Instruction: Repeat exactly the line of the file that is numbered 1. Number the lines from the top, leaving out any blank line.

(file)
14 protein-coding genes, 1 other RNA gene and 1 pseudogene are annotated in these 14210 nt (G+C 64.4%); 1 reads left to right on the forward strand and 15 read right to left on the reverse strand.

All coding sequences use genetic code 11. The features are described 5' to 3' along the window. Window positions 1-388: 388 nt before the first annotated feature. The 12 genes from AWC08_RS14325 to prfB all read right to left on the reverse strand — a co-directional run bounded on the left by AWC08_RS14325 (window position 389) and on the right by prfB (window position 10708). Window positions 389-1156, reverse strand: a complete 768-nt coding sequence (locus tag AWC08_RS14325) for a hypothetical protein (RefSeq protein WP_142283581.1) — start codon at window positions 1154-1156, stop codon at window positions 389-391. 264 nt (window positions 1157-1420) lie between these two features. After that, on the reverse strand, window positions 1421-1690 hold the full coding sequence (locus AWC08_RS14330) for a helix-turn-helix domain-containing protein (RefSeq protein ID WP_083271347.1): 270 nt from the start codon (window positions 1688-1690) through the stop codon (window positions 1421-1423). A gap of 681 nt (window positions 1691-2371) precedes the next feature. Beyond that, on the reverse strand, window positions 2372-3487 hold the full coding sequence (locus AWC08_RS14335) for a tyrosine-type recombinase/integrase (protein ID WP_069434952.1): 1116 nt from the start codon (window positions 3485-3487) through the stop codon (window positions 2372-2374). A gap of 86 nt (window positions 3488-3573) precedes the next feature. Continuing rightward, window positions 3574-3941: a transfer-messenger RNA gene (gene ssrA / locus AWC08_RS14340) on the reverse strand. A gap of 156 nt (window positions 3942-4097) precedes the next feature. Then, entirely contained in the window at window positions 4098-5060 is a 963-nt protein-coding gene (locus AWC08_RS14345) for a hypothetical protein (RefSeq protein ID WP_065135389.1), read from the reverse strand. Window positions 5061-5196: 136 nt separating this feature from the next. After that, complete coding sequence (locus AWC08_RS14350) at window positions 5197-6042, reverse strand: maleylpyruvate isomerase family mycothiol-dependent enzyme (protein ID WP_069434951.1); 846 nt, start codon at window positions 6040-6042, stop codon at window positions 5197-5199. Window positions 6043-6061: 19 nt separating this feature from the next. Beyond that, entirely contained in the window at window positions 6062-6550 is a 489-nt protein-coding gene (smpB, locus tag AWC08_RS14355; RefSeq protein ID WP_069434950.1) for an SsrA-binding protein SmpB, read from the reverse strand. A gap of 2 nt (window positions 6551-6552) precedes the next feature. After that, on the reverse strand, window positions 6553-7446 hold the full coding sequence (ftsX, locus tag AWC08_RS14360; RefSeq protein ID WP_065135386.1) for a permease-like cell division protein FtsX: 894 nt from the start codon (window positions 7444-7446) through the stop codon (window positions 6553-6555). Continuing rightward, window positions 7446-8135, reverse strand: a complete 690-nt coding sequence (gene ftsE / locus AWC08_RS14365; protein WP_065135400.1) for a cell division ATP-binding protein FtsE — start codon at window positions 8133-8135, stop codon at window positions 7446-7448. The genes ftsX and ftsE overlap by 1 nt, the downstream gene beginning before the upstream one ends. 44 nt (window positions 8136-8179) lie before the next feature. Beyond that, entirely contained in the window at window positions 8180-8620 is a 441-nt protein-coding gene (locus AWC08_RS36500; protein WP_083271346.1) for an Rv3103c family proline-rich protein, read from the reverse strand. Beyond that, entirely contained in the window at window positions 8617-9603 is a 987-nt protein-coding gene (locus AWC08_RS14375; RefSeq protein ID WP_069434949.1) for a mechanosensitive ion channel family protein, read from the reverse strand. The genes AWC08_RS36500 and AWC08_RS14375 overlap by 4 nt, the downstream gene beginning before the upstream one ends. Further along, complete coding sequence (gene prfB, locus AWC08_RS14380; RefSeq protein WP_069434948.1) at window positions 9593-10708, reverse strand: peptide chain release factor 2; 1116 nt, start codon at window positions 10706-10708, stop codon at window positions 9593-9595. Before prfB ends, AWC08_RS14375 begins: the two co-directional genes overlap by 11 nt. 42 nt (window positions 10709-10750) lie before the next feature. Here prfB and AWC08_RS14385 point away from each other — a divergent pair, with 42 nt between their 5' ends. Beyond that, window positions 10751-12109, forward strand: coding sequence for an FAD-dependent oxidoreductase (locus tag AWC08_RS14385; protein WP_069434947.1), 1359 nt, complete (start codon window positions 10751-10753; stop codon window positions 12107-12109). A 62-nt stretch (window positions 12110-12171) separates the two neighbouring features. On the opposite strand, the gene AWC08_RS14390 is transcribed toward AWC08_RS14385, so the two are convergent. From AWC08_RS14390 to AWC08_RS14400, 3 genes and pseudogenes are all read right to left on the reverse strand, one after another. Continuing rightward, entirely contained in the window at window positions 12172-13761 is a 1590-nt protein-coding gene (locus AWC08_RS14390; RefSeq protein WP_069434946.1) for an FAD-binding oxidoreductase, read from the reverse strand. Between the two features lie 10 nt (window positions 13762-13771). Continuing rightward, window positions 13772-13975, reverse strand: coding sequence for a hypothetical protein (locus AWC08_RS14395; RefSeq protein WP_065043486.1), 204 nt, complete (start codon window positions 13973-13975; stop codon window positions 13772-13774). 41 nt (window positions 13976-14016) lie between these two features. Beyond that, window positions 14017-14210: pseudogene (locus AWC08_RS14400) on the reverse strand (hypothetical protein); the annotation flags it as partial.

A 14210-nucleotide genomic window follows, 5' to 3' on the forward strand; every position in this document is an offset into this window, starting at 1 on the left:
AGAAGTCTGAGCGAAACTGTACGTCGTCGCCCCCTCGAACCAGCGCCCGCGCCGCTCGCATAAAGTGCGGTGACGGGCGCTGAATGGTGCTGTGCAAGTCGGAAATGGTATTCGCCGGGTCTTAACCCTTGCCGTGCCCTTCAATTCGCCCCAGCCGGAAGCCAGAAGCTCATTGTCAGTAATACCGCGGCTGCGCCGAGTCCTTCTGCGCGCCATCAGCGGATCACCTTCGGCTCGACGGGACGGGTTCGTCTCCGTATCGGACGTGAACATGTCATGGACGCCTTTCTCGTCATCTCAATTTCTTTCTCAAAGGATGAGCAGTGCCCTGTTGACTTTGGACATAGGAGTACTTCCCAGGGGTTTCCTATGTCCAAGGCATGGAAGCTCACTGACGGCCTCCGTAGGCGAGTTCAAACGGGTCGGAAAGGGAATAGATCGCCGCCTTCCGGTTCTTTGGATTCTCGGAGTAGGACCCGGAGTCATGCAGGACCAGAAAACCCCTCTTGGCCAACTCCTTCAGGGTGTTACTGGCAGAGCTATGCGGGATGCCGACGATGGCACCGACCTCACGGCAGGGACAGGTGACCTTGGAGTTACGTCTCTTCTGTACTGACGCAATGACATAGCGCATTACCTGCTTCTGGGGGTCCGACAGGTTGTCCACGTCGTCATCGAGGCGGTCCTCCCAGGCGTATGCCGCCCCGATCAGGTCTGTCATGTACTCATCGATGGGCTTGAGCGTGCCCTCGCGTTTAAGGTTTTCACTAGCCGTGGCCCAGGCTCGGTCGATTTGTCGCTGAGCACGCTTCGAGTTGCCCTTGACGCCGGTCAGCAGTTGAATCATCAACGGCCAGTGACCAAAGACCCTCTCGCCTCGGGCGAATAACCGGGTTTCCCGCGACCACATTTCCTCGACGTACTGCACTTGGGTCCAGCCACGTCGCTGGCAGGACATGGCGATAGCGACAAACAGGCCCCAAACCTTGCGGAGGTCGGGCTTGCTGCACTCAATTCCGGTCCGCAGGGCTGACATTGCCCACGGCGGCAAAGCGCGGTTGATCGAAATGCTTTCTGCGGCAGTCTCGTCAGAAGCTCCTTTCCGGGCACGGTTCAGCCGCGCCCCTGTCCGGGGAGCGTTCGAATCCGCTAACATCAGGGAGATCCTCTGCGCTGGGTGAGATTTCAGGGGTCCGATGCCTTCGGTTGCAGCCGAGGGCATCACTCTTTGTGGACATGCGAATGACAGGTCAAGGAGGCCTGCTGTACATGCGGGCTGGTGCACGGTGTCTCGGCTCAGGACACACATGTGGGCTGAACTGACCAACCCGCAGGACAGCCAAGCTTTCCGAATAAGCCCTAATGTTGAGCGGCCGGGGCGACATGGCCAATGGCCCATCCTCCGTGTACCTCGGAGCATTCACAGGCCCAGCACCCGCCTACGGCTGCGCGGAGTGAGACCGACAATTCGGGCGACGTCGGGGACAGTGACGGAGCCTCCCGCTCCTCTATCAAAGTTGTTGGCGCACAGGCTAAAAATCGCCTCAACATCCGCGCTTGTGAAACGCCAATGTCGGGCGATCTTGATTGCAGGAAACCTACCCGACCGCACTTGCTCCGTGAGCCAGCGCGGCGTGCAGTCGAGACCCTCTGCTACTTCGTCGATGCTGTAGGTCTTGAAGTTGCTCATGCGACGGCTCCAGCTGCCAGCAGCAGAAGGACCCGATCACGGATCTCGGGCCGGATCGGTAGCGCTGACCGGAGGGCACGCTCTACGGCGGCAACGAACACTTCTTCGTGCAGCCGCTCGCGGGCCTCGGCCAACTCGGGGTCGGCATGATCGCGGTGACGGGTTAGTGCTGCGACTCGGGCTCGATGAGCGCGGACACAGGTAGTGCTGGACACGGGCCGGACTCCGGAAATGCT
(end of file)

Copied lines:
14 protein-coding genes, 1 other RNA gene and 1 pseudogene are annotated in these 14210 nt (G+C 64.4%); 1 reads left to right on the forward strand and 15 read right to left on the reverse strand.